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HUD releases vouchers for residents of Thames River Apartments

New London — The U.S. Department of Housing and Urban Development on Monday released $1.28 million to fund housing vouchers and relocate the residents of the troubled Thames River Apartments.

The long-awaited news of funding was announced in a joint statement from U.S. Sens. Richard Blumenthal and Chris Murphy and U.S. Rep. Joe Courtney, D-2nd District. The Housing Choice Voucher program is the federal government’s major program for assisting low-income families, the elderly and the disabled to afford housing in the private market.

"Housing Choice Vouchers provide critical access to affordable housing that supports families and others in need during their toughest times. We welcome HUD's investment in the New London community, and are grateful for the New London Housing Authority for its continued work towards expanding quality, affordable housing in the city," Blumenthal, Murphy and Courtney said in a joint statement.

The "tenant protection vouchers" were awarded to the New London Housing Authority through HUD’s Housing Choice Voucher program to assist the families in the 122-unit federally subsidized apartment complex for very low-income families on Crystal Avenue. The complex and its three high-rises have long been an example of what many have said is warehousing of the poor. Residents at Thames River pay 30 percent of their income, based on a HUD formula, for rent. They will continue to pay the same percentage once they obtain the vouchers.

A more-than-decade-old class action lawsuit by residents against the housing authority over unsanitary and unsafe conditions led to a stipulated court judgment in 2014 that mandates new housing for the tenants. New London attorney Robert Reardon still represents the tenants and has been meeting monthly with city officials and the Superior Court judge handling the case for monthly progress updates.  

Lee Erdmann, the interim executive director of the housing authority, said Monday that the news was significant and that letters have already been hand delivered to some of the Thames River families.

Representatives from D’Amelia Associates, a contractor with the state Department of Housing, and Glendower Group, the company hired to handle relocation efforts for the housing authority, will be coordinating the issuance of vouchers. Both will be on hand at a meeting on Dec. 8 to help residents fill out the appropriate paperwork needed before the vouchers are issued.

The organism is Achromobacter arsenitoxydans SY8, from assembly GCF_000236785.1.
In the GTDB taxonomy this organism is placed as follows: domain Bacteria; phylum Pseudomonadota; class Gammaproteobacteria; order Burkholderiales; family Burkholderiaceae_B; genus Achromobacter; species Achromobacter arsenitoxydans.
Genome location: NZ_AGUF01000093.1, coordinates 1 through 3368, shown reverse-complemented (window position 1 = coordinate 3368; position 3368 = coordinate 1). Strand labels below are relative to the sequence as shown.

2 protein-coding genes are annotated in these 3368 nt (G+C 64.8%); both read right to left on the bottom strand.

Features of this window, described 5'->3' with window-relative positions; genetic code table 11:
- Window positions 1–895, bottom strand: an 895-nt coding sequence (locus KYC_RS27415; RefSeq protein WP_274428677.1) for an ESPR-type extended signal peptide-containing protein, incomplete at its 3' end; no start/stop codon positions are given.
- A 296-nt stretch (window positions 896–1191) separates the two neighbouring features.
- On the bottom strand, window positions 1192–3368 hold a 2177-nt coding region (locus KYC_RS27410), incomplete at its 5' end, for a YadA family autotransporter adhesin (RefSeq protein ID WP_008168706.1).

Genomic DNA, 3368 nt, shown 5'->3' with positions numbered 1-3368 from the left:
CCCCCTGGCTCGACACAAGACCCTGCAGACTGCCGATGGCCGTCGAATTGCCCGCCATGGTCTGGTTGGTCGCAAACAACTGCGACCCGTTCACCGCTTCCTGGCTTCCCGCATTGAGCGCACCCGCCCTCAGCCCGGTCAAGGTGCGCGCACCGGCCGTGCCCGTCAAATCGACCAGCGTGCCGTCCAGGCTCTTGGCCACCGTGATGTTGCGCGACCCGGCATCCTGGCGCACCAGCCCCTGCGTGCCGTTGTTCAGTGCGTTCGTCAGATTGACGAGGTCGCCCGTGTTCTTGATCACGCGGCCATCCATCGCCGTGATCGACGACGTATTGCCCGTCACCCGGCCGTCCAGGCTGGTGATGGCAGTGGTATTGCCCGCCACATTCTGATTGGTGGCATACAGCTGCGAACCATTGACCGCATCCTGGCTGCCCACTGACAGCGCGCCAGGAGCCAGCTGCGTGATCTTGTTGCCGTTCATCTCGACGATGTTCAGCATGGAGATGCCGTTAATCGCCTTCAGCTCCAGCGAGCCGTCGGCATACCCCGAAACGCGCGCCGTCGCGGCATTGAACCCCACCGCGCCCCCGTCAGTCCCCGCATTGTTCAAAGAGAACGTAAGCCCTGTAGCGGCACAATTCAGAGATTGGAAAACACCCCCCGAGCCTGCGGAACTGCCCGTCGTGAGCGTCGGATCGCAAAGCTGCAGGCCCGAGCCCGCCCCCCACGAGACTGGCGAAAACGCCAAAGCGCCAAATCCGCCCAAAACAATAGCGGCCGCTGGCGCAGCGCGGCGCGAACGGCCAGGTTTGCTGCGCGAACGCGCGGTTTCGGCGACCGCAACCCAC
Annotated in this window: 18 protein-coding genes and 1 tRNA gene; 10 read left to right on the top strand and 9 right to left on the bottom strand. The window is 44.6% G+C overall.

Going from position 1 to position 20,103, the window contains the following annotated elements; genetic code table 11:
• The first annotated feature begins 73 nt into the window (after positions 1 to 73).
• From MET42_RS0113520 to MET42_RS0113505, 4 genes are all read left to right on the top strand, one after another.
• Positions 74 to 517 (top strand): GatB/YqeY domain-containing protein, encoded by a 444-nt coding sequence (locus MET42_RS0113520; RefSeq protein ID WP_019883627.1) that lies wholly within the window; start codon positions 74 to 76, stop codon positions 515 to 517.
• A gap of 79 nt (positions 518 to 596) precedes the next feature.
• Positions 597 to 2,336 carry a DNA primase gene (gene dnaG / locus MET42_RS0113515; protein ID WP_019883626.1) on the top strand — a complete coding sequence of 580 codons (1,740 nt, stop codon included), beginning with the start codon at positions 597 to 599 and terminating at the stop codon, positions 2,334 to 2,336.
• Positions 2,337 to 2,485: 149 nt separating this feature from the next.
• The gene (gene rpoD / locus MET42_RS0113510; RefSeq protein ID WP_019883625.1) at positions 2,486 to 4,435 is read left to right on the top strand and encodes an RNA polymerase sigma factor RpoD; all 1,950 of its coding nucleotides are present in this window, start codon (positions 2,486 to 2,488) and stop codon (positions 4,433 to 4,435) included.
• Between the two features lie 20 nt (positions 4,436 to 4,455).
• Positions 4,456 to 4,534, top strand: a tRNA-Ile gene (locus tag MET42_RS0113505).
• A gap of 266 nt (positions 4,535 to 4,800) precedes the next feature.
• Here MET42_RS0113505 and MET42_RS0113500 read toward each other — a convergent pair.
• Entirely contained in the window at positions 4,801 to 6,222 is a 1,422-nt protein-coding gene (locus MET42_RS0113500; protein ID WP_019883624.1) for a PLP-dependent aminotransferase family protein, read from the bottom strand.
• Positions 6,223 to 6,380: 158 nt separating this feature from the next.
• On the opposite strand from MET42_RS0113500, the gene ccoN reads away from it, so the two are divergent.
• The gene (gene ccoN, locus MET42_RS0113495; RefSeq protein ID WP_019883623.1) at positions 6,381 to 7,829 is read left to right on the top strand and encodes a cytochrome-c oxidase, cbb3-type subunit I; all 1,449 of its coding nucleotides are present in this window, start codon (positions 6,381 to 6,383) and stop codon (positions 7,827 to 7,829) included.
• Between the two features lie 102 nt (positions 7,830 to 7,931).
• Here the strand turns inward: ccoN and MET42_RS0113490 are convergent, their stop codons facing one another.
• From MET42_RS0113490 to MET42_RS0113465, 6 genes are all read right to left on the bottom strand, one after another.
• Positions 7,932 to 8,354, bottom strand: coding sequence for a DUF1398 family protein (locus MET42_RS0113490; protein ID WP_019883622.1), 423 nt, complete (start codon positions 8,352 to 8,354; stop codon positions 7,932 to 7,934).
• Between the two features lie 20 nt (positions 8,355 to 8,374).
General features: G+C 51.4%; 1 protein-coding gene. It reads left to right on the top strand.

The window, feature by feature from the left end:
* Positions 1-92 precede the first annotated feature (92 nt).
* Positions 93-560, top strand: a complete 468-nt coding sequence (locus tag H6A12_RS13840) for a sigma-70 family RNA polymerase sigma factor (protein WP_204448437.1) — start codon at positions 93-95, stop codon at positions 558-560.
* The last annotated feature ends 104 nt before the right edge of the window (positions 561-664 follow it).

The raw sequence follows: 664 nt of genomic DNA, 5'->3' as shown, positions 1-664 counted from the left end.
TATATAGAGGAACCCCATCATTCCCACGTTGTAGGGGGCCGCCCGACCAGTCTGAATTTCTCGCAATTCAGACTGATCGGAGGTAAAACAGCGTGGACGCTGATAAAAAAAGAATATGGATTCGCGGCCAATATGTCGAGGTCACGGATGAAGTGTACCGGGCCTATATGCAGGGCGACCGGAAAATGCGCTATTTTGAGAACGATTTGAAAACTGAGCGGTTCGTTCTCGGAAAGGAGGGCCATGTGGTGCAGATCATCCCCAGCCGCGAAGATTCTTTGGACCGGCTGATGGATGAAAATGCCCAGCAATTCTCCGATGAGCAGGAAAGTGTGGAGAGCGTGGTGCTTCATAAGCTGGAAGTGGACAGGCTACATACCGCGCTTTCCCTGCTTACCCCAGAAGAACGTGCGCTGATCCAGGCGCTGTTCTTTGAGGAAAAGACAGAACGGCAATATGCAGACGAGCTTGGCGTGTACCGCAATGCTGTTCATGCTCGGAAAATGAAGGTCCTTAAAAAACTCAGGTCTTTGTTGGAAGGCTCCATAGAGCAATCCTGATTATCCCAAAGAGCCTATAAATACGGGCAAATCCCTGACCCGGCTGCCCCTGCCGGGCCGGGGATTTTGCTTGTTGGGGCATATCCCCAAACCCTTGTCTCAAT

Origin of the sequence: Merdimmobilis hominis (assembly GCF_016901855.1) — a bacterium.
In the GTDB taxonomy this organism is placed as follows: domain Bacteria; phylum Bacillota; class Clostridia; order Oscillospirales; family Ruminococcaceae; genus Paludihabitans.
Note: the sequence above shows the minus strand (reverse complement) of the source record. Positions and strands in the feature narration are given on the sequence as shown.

“That kicks off the process for all of the tenants,” Erdmann said.

There will be a follow-up meeting sometime in December when the vouchers are actually distributed. Glendower must have the vouchers in hand before new homes can be secured, but Thames River tenants have been encouraged to start the search process on their own.

Glendower had predicted a nine- to 10-month process for relocation once vouchers are obtained, but Erdmann said “they’re hoping they can speed it up.” Erdmann said the housing authority has set a goal of June 30, 2018, for the last of the tenants to be relocated. Without an extension, the June date would take the housing authority beyond the 210 days mandated by HUD to complete the relocation. Early projections of having all residents out by year's end turned out to be overambitious.

And while residents are able to secure HUD-approved housing almost anywhere in the U.S., most have opted to stay in the New London County area. Erdmann said he expects to move tenants out building by building, starting with the most deteriorated, the stand alone building C, which is the farthest from the boiler.

There is continued concern among residents that the problems in the past with a lack of hot water while the heat is being used will continue this winter.

Eventually, Erdmann said, the property will be sold to the city, for the appraised price of $185,000. The city must then deal with the cost of the demolition and future development.

The tenant protection voucher process started with an application filed last August. The housing authority under former executive director Roy Boling, was notified in October that the application had been accepted.

New London Mayor Michael Passero, who has been heavily involved in the process, praised the work of Jennifer R. Gottlieb-Elazhari, the director of HUD’s Connecticut Office of Public Housing, and Authority Board of Commissioners Chairwoman Betsy Gibson for their work throughout the process.

“New London families will now have an opportunity to access the housing they deserve,” Passero said in a written statement. “This grant will open the doors to safe, quality housing which will serve as a foundation for a strong future for our community.”



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